Metallics for Painting and Other Applications

I've been seeing a lot of very shiny metallic painting lately. I particularly love the golds and silvers I'm seeing, but everything I've used doesn't give me that shine. I've seen metallics for both painting and airbrushing. I would love to hear what others are using and see the results they are getting. 

Bitsized Beginner - Kimberlie

Original Post

BTW, sorry no one else has answered this. I use different things for different purposes - AmeriColor or Chefmaster airbrush colors for airbrushing/stenciling parts of cookies (turns out extended powders like Crystal Colors, which is also food-grade) works well in the gun too; PME luster spray for getting quick/broad/thick coverage very fast and evenly over entire cookies (it can't be beat for this purpose, though it is very expensive); and usually an extended luster or highlighter dust (like Rolkem, though there are other highlighter brands) for sponging and painting accents. While Rolkem and other highlighter dusts offer great/thick coverage and are VERY shiny, the downside is they are not approved for food-use in the USA. All highlighters (that I've seen anyway) are labelled "nontoxic" or "for decorative use only". But some metallic luster dusts are food-grade and cover pretty well. I also sponge and paint with PME luster spray (sprayed into a container and then applied with a paint brush), as it goes down super smoothly with no clumping. But it evaporates really fast too, which can be a plus and a minus.

Sorry, I didn't have a more direct answer - but I do use different forms depending on the application and effect I want.

@Kimberlie, I appreciate you for asking this question, and thanks @Julia M. Usher for a thorough answer.  There are so many mettalics on the market that I've shied away from using them.  The cost of experimentation is too high.   You've both saved me a lot of trouble and expense.   An additional question for you Julia, would you please explain what an extended powder is?      Thanks

@Julia M. Usher, thank you very much.  That was alot of info.  I too was hoping someone would answer along with some examples of their work, like PIP I agree it can get very expensive testing things when you are just doing this as a hobby rather than a business.  Your answer will help greatly as you let me know what you were using for what applications.  My airbrush was bought as a gift a few years back by my husband after he nosed around and figured out how to ask you online, so I love it and don't want to mess it up. I am thinking that after reading your reply that I am seeing metallic food colors that are not sold here in the US. I also am guessing that extended would mean they have a longer shelf life?  As always you have given me the resources I needed. Again, thank you.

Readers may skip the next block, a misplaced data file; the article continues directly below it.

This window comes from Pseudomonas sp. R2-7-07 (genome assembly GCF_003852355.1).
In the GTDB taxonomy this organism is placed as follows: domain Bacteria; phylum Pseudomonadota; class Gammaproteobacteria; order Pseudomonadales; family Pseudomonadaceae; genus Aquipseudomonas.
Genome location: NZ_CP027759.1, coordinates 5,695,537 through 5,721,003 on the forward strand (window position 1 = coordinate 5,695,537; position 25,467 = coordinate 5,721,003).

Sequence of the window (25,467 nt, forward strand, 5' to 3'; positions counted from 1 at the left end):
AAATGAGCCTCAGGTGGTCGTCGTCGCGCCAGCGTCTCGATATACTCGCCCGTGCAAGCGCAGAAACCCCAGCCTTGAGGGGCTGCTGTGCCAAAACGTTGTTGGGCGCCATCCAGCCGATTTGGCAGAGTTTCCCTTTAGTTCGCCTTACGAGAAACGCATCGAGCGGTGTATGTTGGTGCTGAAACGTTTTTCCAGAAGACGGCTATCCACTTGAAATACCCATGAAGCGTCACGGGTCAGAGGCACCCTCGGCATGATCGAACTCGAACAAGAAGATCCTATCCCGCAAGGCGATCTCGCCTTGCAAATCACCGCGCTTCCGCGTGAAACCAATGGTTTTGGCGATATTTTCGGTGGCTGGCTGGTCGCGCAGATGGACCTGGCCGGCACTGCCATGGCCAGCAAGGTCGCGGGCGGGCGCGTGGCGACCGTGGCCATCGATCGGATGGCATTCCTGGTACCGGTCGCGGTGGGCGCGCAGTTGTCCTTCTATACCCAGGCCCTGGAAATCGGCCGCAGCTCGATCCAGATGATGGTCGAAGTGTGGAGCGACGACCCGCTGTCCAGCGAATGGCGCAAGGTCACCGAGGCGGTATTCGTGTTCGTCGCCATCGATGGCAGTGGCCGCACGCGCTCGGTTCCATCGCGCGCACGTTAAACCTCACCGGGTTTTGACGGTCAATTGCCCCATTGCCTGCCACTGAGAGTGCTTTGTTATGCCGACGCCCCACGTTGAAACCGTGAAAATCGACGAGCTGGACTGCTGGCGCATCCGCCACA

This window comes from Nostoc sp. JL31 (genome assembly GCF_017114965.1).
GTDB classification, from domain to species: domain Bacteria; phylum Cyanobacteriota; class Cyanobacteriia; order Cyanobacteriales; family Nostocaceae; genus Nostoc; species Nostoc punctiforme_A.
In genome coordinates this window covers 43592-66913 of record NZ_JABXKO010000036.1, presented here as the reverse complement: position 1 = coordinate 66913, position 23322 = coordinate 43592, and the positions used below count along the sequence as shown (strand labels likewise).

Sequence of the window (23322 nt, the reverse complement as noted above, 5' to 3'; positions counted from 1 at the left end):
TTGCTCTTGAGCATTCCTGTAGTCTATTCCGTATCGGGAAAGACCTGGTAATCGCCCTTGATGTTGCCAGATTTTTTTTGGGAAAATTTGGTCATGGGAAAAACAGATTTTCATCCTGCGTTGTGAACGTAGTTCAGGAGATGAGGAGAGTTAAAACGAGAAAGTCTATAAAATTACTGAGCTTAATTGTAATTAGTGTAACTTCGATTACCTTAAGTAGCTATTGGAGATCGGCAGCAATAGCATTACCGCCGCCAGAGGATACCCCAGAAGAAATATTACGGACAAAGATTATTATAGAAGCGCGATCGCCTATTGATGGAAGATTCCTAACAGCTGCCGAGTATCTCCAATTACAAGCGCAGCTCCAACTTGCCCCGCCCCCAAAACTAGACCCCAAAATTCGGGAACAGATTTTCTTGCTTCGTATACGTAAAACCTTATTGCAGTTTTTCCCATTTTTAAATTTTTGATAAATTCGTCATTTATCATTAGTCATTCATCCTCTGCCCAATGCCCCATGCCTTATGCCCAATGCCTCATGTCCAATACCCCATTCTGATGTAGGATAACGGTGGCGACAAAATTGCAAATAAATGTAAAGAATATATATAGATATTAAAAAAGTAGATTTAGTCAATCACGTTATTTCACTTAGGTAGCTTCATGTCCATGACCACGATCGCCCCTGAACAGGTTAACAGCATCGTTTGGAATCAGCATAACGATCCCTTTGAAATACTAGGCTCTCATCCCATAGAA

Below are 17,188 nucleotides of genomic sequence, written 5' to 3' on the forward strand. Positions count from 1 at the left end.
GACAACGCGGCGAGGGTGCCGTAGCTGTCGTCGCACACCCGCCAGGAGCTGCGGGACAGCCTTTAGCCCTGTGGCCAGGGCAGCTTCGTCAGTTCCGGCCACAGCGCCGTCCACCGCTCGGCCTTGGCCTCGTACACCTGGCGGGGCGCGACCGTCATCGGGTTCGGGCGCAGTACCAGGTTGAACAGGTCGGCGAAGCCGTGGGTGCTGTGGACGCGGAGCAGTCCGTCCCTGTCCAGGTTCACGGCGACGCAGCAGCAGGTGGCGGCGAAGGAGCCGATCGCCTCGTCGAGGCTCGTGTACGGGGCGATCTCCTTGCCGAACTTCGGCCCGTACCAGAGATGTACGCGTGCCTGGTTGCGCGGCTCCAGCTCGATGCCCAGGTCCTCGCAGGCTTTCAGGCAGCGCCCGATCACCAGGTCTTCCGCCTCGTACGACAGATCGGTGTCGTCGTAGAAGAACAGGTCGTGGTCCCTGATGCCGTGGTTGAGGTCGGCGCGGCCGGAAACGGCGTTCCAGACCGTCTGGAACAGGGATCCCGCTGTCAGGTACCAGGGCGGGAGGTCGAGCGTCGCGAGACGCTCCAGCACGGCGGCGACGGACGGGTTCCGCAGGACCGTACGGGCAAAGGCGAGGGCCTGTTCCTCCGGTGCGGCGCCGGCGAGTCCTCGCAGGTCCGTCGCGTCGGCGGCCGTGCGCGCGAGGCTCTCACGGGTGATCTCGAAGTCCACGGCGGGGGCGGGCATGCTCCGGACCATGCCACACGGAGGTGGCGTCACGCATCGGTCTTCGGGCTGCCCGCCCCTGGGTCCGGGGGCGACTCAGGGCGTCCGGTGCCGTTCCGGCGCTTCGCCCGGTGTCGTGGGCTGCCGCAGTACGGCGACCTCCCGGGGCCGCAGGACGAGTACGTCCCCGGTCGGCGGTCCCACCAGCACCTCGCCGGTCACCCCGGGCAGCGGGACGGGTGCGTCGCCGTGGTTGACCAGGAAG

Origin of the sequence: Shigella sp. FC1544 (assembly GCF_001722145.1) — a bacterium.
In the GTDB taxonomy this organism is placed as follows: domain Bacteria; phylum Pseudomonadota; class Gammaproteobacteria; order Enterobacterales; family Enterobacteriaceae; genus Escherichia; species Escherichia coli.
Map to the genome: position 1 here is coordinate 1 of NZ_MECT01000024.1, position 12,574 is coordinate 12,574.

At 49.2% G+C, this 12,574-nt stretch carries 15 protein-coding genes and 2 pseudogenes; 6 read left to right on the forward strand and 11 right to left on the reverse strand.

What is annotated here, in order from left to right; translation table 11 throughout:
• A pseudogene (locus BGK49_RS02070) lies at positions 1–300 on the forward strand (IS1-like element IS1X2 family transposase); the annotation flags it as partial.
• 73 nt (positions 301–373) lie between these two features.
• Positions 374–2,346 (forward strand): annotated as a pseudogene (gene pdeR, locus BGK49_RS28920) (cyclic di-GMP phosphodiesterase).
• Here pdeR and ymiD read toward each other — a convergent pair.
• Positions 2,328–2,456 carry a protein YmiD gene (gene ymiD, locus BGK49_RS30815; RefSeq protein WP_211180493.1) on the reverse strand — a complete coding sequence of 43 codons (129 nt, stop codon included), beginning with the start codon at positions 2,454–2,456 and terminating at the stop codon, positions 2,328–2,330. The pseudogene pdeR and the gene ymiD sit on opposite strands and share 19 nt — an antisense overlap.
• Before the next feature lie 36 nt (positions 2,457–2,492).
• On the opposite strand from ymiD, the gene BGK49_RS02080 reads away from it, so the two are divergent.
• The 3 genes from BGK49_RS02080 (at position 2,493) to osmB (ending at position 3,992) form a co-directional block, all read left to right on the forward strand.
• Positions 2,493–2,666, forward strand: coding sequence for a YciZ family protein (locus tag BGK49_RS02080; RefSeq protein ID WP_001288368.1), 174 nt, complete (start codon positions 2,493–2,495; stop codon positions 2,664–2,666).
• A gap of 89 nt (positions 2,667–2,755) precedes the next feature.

pip posted:

@Kimberlie, I appreciate you for asking this question, and thanks @Julia M. Usher for a thorough answer.  There are so many mettalics on the market that I've shied away from using them.  The cost of experimentation is too high.   You've both saved me a lot of trouble and expense.   An additional question for you Julia, would you please explain what an extended powder is?      Thanks

By "extended powder", I mean a luster or petal dust mixed with alcohol (I usually use  flavored alcohol-based extract) to turn it into a paint.

Kimberlie posted:

@Julia M. Usher, thank you very much.  Thank was alot of info.  I too was hoping someone would answer along with some examples of their work, like PIP I agree it can get very expensive testing things when you are just doing this as a hobby rather than a business.  Your answer will help greatly as you let me know what you were using for what applications.  My airbrush was bought as a gift a few years back by my husband after he nosed around and figured out how to ask you online, so I love it and don't want to mess it up. I am thinking that after reading your reply that I am seeing metallic food colors that are not sold here in the US. I also am guessing that extended would mean they have a longer shelf life?  As always you have given me the resources I needed. Again, thank you.

All of the brands I mentioned are available here in the US. Some are manufactured elsewhere (PME is a UK product, for instance), but all can be found via US-based online suppliers (and even in on-the-ground US shops). See my comment above for what I meant by "extended". Not what you thought.